Stephen grasped the wrench the unit held in its claw. Tugging it free he turned the tool in his hand. “Has Noggie been doing repairs of some sort?”
“It was hanging on the side of the dam,” Regan said. “Quinn had Noggie recover it. See if it’s still magnetized.”
He touched the wrench to the frame of the cage and it stuck.
Regan smiled. She’d been right. The thing was magnetized.
Stephen’s brows rose. “I’ll be damned.
Quinn handed the ROV’s control unit to Regan and tugged the wrench loose from the cage, then rubbed his thumb over the metal. “It’s clear of algae, so it couldn’t have been in the water long.” His brows knitted in a frown. “Put it on the work table away from any of the electronics just in case. I’m going to check over the ROV while the rest of you keep an eye out for the divers. Regan, go below and keep tabs on communications.”
As she reached the door of the control room, she heard a high-pitched voice coming from the speakers. “Team two to
Regan ran to the mic. “
here, team two.”
“We’ve found something at the base of the cofferdam.”
“What is it?”
“It’s a skull. A human skull.”
Quinn bit back the expletive as he dragged his attention away from Regan’s quick, liquid movements as she paced. The narrow control room seemed to have grown smaller since she’d returned from a quick topside trip to notify the other students about the discovery.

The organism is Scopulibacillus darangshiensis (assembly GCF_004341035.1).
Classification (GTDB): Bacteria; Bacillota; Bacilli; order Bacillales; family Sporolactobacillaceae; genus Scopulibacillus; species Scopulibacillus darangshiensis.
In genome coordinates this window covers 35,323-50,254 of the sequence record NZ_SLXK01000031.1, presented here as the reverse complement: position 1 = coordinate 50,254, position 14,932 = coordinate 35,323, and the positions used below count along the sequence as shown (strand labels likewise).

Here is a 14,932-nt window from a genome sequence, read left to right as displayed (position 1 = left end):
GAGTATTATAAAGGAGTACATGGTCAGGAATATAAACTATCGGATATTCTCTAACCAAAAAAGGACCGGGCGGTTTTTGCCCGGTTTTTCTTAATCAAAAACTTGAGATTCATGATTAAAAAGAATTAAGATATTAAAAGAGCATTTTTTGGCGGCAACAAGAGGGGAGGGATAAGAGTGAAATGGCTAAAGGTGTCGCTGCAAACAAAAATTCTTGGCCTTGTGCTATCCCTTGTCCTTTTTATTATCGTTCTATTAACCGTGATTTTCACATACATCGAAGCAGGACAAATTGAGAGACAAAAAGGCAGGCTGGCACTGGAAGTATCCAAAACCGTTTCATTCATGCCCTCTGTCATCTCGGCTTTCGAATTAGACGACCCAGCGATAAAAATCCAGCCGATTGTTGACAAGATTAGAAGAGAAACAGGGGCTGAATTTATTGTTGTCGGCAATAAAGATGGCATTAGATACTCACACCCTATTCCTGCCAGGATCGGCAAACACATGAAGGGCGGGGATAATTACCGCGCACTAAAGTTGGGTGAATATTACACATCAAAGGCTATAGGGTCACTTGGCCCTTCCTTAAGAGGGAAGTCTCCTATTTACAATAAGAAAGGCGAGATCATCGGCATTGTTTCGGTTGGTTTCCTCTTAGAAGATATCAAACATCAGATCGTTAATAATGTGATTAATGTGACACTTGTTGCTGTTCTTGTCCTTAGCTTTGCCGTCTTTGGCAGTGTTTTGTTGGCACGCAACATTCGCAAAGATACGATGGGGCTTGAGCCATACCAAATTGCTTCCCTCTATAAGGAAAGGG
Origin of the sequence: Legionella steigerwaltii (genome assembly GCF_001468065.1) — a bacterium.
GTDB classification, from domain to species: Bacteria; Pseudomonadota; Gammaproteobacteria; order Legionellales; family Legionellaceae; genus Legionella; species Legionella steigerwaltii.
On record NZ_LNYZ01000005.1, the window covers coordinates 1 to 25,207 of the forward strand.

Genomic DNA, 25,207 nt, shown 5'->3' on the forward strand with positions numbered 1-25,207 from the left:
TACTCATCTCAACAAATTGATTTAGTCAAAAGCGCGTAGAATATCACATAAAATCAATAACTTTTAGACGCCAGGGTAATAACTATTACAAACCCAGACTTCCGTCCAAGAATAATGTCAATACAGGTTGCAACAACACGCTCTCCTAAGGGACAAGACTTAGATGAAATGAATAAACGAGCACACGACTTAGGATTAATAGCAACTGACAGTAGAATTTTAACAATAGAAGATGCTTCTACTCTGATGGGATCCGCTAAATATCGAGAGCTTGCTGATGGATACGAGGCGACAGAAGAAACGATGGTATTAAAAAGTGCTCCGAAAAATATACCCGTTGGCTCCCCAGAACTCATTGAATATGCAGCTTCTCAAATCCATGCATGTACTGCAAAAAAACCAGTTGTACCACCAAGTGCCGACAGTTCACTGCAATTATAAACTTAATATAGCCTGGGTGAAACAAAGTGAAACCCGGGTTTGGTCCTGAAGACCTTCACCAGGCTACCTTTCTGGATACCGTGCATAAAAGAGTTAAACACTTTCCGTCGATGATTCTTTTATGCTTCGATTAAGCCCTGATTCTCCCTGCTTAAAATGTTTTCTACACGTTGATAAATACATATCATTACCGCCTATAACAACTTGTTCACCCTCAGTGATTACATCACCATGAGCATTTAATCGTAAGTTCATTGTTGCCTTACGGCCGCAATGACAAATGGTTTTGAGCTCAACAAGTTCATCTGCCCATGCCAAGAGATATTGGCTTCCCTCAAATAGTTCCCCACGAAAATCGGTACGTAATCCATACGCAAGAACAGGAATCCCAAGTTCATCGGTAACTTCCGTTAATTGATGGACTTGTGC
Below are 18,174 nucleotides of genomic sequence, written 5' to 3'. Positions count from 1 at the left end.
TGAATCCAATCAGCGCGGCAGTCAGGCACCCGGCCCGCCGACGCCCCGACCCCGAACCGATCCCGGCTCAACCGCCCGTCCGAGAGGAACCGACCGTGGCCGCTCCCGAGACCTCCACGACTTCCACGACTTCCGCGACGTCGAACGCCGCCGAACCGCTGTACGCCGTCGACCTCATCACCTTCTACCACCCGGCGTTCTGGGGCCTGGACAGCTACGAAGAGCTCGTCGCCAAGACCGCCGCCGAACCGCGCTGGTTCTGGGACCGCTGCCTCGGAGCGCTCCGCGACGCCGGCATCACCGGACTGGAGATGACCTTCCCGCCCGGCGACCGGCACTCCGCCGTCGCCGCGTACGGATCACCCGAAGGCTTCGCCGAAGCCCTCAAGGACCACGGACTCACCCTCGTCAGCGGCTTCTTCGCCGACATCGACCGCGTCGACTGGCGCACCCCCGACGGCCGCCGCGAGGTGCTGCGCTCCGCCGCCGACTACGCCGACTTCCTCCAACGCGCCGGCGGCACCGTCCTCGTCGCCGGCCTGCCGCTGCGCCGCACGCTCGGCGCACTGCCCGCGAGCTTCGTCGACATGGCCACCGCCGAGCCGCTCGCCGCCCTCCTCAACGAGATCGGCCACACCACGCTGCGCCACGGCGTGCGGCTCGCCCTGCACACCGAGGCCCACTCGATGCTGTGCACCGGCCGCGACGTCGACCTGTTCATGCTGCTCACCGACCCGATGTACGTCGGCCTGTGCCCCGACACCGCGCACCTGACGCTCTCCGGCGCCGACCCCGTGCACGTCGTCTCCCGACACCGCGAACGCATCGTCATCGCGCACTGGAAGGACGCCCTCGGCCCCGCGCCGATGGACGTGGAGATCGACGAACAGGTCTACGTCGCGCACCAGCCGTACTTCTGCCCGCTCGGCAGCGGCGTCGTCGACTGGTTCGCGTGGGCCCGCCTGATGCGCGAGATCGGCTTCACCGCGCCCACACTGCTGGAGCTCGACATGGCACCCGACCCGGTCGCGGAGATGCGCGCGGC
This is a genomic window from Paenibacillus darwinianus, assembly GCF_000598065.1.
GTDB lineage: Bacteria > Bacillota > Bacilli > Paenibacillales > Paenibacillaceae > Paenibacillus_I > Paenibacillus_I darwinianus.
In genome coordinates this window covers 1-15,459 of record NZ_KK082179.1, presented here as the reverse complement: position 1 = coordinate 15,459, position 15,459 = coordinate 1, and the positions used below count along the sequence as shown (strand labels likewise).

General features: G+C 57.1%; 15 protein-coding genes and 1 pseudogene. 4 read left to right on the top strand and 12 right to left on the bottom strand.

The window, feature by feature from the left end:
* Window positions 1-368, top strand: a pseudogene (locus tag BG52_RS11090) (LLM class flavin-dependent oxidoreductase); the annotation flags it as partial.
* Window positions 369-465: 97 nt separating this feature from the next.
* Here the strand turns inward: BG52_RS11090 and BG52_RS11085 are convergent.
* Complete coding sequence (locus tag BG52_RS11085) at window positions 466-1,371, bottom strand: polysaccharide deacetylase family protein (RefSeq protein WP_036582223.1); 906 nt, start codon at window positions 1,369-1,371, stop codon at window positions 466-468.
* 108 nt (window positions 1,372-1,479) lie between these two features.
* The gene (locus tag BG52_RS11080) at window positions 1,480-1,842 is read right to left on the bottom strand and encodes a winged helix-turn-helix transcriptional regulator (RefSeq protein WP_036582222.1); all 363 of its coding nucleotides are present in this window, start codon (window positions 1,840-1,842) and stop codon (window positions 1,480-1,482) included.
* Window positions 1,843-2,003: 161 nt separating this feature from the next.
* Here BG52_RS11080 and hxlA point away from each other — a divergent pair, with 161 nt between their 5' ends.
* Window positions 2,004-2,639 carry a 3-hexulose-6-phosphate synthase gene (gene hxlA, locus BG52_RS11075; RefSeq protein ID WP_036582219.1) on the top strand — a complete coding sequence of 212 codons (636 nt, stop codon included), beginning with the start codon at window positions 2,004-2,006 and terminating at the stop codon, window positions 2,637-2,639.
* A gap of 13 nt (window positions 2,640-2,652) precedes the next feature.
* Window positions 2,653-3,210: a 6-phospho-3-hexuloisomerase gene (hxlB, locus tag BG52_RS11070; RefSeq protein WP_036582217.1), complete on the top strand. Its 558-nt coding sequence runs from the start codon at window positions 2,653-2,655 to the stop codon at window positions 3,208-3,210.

As she strode back and forth, her eyes never left the monitor where the video images were projected.
“It doesna good to fash yourself about it, lass. They’ll be back topside soon enough with the thing, then you can all see it,” he said. He adjusted the angle of the SUV camera a little farther to the right. The picture grew fuzzy with snow and he leaned forward to punch keys on the control panel to clear the image. The image came in and out of focus. Now what?
Regan paused by his shoulder. “You don’t realize how much time it takes to document something like this. A grid must be established and soil samples taken. Then each layer of mud will be removed spoon by spoon until the skull is exposed. It will be very fragile and will need to be packed in a Styrofoam container and kept covered with water until it can be preserved. If it is several hundred years old, I’m surprised it survived the trauma of being dug up.”